Apply Agile techniques to one area that is primed and ready for change, and you can show top leaders that the approach is working.
Once you have one or two quick wins to show – e.g., real value produced quickly and when needed — selling Agile to executives is easier. When leaders see quantifiable results, along with engaged and more productive teams, they are often ready to more fully believe in the value of Agile.
Implement Objectives and Key Results (OKRs)
Many organizations struggle to connect teams with strategy. OKRs are tools that can be used to guide teams, encouraging alignment and focusing on outcomes, rather than outputs. Leaders can use OKRs to show teams the desired outcomes and inspire them to action.
Agile measurement tools like this help both leaders and teams to stay aligned and focused on outcomes, while ensuring accountability.
Read Next: Everything You Need to Know About OKRs
Balance Agile Theory with Hands-on Work
Many executive leaders don’t need to learn all the theory behind Agile. They are interested in practical actions that get results.
Rather than holding a lengthy education session based on Agile theory, offer just enough background information when selling Agile to executives. Allow them to get hands on quickly, with activities like value stream design, setting strategy or OKRs, and actively owning risk items.
Weave in training in stages, tied to the initiatives that are using Agile approaches. After starting with just enough theory to get practical, you might bring in leaders again later for a short class to learn more theory that will go along with where you’re heading next.
Read Next: Managing Risks with ROAM in Agile
Adopt Agile Governance Ceremonies
Traditional corporate governance focuses on a top-down approach with leaders delegating demands to their teams. Agile requires a mindset shift, and executives need to instead focus on guiding teams to help them deliver, working with teams and engaging with stakeholders.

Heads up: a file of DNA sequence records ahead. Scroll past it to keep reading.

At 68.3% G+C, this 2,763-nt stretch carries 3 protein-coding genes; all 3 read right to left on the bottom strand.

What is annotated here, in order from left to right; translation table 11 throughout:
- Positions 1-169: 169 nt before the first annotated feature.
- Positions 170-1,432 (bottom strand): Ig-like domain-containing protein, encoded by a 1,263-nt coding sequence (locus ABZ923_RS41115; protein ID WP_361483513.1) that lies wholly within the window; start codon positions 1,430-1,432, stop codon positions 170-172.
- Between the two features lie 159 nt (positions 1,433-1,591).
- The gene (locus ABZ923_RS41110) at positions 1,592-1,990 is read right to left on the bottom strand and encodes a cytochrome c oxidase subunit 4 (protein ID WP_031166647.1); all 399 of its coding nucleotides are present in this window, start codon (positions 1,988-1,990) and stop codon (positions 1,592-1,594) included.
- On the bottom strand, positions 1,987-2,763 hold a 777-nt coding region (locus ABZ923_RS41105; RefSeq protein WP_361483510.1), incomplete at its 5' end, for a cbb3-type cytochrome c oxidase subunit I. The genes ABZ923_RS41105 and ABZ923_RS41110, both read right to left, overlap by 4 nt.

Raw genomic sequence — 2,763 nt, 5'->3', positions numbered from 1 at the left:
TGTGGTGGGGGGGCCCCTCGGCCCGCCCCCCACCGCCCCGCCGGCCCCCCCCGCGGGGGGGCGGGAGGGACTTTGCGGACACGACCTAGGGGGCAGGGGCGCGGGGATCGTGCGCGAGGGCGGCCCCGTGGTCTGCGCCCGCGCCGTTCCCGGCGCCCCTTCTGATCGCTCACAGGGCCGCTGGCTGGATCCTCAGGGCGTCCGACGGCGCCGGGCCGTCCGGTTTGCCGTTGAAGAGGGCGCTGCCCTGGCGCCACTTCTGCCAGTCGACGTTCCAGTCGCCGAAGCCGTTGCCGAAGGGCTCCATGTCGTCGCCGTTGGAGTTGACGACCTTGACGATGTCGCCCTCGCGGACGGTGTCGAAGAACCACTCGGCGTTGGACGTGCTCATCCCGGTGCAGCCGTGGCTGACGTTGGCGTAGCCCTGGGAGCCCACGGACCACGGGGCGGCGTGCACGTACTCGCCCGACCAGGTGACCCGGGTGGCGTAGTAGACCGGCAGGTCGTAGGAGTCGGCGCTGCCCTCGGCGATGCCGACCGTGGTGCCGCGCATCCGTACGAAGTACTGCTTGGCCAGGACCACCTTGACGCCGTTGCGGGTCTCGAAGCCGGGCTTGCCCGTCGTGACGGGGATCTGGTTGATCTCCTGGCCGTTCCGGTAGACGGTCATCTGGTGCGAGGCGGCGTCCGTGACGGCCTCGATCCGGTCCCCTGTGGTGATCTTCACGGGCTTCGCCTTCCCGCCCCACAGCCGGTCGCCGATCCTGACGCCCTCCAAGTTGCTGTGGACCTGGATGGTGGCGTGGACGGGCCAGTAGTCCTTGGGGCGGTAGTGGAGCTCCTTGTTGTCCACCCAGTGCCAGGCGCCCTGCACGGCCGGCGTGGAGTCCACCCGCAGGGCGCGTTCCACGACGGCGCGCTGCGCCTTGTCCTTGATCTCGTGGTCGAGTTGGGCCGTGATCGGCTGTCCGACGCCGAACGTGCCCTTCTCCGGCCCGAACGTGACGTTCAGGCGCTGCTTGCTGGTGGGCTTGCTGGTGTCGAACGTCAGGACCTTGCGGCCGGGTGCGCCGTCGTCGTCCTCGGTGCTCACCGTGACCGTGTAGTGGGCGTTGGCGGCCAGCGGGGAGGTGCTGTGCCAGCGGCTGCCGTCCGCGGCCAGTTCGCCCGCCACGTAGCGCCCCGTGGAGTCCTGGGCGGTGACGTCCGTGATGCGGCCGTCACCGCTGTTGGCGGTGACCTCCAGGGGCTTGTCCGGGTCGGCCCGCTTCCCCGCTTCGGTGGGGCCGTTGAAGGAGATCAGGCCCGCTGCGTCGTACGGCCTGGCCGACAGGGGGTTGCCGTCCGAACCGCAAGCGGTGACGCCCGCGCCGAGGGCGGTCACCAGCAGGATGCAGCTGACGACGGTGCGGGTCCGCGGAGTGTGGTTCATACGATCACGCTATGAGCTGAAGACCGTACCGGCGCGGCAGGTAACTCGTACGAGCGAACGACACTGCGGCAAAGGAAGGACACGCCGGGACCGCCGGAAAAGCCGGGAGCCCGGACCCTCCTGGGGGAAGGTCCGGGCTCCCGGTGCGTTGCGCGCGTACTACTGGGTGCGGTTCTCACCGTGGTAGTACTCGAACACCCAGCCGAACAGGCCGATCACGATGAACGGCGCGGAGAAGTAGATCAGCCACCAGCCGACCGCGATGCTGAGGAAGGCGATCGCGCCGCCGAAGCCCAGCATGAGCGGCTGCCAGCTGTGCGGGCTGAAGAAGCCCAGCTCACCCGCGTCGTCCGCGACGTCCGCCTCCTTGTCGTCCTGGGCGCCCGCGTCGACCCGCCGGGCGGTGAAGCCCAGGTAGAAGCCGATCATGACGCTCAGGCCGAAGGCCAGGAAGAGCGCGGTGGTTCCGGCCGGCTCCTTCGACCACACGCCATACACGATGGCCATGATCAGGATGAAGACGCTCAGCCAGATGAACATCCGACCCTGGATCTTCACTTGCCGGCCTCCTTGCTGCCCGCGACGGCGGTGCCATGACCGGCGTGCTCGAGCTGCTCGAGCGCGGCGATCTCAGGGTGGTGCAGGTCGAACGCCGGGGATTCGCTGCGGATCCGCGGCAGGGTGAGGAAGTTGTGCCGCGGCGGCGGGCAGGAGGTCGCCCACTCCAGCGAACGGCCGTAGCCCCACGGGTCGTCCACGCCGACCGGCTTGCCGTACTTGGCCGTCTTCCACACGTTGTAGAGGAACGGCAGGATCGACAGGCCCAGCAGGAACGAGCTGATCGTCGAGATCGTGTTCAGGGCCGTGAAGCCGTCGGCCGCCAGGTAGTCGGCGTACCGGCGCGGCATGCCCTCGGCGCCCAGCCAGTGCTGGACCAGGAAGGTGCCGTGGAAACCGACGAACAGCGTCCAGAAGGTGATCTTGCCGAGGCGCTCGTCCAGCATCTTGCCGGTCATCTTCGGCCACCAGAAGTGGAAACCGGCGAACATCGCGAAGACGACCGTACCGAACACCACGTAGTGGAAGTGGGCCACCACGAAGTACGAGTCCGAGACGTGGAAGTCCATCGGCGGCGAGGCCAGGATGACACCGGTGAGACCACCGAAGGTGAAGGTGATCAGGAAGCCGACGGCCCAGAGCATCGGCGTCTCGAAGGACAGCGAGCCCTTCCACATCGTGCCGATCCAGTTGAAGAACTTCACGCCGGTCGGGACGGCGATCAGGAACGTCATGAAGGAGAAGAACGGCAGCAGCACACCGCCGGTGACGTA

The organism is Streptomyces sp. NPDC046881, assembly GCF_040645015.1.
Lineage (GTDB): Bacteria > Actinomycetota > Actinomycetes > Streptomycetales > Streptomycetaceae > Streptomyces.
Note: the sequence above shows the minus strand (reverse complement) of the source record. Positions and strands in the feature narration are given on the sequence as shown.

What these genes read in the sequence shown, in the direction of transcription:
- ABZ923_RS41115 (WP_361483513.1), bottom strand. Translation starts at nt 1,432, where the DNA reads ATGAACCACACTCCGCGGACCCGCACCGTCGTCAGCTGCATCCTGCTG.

Agile leaders use Agile governance ceremonies to help teams connect their work to strategic needs, and much more.
These touch points are a way for leaders to clear impediments, as well as engage proactively with stakeholders and customers to gain insights into what value is really needed. Two examples are steering meetings and quarterly planning (AKA Big Room or Program Increment [PI] Planning).
Quarterly planning enables leaders and teams to collaborate with various stakeholders and benefit from understanding many perspectives as they develop their respective plans. Steering meetings are held on a regular cadence throughout the quarter to assess progress – not as a status check, but to inspect and adapt the plan, as well as surface and mitigate risks.
When leaders understand that this meeting cadence will allow them deeper insight — and as a result, better decision making and teams that more engaged and productive — they will be more likely to get on board.
Read Next: Program Increment Planning (PI Planning)
Putting it all Together
Leaders and teams are often excited about an Agile transformation, but the transformation will only be successful when you’re also selling Agile to executives. Start implementing these steps to educate senior leaders about the benefits of embracing Agile and help transform your organization.
Get a first-hand account of an Agile transformation from an executive who has been there. Read the takeaways from Planview Chief Product Officer Louise Allen in “Agile Transformation: 10 Lessons Learned (so far) on our Agile Journey” as she recaps year one of Planview’s own Agile transformation.